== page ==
Patty in the News

RICHLAND -- Tayler Wonders already was nervous knowing he'd be giving a tour of Delta High School to U.S. Sen. Patty Murray.

Then several school board members and education officials from throughout the Tri-Cities also showed up Thursday for the event.

"It was very nerve-wracking," the 14-year-old freshman said. But he didn't let on as he and some classmates led Murray, D-Wash., from classroom to classroom, explaining Delta High's unique curriculum.

The regional public school that's focused on science, technology, engineering and math -- or STEM -- opened in Richland this fall.

Tayler and his fellow tour guides ushered Murray through Delta, making stops in each classroom. They talked about how the school's emphasis on STEM fields is integrated into every subject.

Murray listened and asked questions. She even posed for a photo with Bobby Richardson, 14, who wanted a snapshot of her visit.

There are about 100 students -- all freshmen -- at Delta High this year. Another grade will be added each coming academic year until the school is full with about 400 students.

Delta High is a partnership among the Richland, Pasco and Kennewick school districts, Battelle, Washington State University Tri-Cities and Columbia Basin College.

After the tour, Murray sat down with her guides to discuss their experiences at Delta.

Tayler told Murray he wants to be an architect and that he thinks Delta's STEM focus will help him achieve that goal.

The senator encouraged the students to work hard and not be afraid to dream big. "Education is a passion of mine," she said. "That's why I'm so excited to be here and see what you are doing."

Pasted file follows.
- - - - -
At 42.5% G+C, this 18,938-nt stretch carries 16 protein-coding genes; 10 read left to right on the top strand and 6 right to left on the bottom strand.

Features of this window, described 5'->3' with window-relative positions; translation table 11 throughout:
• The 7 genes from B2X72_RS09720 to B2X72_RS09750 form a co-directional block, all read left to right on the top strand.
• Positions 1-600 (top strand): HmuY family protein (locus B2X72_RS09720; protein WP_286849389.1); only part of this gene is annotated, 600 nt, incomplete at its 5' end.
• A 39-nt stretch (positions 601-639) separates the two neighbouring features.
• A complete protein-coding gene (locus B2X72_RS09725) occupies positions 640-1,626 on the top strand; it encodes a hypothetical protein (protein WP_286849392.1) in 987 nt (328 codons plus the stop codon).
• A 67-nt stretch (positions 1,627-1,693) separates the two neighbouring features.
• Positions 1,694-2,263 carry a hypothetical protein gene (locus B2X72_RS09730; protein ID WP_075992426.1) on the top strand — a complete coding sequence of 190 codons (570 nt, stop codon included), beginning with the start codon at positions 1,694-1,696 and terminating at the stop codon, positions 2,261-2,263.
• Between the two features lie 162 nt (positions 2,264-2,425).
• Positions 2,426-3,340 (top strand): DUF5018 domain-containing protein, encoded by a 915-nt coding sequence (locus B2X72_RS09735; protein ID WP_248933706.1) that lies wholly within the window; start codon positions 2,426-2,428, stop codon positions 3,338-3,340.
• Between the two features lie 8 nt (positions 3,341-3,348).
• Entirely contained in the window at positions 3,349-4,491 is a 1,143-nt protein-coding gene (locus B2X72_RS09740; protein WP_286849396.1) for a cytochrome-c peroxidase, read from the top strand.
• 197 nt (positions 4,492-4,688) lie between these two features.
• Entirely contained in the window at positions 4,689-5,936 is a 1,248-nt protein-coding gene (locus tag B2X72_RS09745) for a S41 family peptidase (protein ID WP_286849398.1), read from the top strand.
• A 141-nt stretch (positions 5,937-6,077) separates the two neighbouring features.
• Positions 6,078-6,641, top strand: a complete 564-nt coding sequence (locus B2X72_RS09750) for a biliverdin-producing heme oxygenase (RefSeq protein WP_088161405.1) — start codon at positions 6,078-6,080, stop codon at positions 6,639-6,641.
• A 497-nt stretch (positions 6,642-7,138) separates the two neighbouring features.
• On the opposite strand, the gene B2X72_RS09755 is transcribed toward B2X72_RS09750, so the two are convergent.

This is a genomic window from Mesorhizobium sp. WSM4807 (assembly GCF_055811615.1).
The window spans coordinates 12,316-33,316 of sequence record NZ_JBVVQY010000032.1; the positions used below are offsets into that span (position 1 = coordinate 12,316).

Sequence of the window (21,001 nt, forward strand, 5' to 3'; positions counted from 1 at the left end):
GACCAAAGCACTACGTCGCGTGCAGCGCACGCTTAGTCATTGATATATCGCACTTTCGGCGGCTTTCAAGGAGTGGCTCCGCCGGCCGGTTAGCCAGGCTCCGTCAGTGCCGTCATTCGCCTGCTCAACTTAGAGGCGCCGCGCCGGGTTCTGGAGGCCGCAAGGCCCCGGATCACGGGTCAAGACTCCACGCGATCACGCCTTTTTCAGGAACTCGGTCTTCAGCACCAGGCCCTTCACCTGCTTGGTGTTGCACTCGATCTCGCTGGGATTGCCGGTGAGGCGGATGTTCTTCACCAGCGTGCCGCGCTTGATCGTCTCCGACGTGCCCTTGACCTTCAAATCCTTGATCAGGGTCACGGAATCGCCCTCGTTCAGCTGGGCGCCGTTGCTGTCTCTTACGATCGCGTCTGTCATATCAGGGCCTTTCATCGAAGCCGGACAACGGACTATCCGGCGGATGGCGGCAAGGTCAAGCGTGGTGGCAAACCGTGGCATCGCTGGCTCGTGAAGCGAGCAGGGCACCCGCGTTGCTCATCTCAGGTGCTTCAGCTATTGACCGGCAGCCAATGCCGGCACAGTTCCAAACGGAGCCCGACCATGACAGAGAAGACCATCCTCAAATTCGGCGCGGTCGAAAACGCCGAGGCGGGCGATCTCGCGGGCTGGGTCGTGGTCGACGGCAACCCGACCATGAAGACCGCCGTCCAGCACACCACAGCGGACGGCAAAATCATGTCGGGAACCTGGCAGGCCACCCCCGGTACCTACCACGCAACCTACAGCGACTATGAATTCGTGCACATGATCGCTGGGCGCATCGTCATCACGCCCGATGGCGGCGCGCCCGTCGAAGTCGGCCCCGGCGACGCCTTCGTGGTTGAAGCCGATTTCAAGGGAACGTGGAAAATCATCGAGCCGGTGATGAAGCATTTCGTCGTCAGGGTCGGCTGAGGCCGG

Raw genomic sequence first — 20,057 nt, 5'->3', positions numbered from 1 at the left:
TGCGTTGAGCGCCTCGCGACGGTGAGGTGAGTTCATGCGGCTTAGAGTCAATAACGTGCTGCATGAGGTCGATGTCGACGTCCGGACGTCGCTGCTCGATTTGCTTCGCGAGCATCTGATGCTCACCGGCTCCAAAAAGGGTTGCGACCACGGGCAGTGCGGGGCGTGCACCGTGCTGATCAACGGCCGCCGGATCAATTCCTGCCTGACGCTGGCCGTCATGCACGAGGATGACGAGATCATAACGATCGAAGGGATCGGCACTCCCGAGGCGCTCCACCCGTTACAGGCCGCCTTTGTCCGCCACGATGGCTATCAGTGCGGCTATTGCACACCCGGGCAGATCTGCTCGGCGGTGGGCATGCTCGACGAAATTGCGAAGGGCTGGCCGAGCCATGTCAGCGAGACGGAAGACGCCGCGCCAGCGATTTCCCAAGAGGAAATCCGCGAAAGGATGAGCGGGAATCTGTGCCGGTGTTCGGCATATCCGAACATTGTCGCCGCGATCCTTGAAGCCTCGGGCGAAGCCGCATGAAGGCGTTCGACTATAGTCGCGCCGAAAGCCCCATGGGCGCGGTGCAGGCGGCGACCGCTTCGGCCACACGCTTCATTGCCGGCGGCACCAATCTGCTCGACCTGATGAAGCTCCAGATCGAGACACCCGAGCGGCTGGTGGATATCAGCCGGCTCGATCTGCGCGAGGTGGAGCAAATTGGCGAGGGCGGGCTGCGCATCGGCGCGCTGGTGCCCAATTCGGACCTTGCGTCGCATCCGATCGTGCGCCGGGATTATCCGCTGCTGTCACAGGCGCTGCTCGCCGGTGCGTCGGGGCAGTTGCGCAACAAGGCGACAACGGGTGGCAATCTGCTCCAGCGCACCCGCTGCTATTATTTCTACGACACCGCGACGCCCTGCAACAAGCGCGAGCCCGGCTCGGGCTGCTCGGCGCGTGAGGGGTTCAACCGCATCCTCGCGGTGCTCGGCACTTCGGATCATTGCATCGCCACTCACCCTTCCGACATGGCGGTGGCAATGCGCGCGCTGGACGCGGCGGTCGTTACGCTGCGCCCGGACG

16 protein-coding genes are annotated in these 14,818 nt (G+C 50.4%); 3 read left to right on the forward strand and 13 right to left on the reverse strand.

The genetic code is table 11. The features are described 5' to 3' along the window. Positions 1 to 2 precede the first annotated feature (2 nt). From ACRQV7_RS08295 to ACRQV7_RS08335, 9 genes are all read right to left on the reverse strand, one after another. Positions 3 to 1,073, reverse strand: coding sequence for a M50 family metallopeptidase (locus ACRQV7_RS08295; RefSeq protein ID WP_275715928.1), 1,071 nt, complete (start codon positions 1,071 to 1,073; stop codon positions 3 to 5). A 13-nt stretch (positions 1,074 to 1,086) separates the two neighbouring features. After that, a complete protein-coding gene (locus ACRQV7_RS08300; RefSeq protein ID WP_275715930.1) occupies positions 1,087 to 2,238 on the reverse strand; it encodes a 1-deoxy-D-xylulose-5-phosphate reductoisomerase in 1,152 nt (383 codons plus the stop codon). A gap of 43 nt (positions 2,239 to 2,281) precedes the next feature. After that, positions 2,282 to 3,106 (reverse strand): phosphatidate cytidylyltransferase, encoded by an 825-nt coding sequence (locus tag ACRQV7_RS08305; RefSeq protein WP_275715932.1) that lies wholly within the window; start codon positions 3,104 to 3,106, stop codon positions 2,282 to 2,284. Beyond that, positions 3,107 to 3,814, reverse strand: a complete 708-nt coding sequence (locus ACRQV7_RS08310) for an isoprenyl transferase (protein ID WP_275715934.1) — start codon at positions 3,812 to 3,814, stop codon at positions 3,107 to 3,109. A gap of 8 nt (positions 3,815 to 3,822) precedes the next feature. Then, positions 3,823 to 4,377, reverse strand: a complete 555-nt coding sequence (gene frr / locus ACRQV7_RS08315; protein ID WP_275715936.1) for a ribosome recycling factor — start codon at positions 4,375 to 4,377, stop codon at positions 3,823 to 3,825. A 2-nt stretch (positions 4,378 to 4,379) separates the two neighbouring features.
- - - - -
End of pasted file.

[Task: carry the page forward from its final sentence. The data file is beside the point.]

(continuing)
Later, Murray said the Delta High model is innovative and reflects what she is trying to do at the national level. She wants to see schools like Delta that offer students instruction and training in fields that are needed in their communities.

Deidre Holmberg, Delta's principal, said Murray's visit was a positive learning opportunity for students. They got to hear about her work and have the experience of sharing information about their school.

Rep. Doc Hastings, R-Wash., also took a tour of Delta earlier this year, and Holmberg said she hopes many more elected officials will visit as the school continues to grow.

"I love how here at Delta we have so many opportunities. I think it's amazing how all this is happening," said Ilse Martinez, 15, after Murray visited the computer lab where she was working.

Tayler said he also had a great day, even though he started out nervous. Overall, "It was pretty amazing," he said.

- Tri-City Herald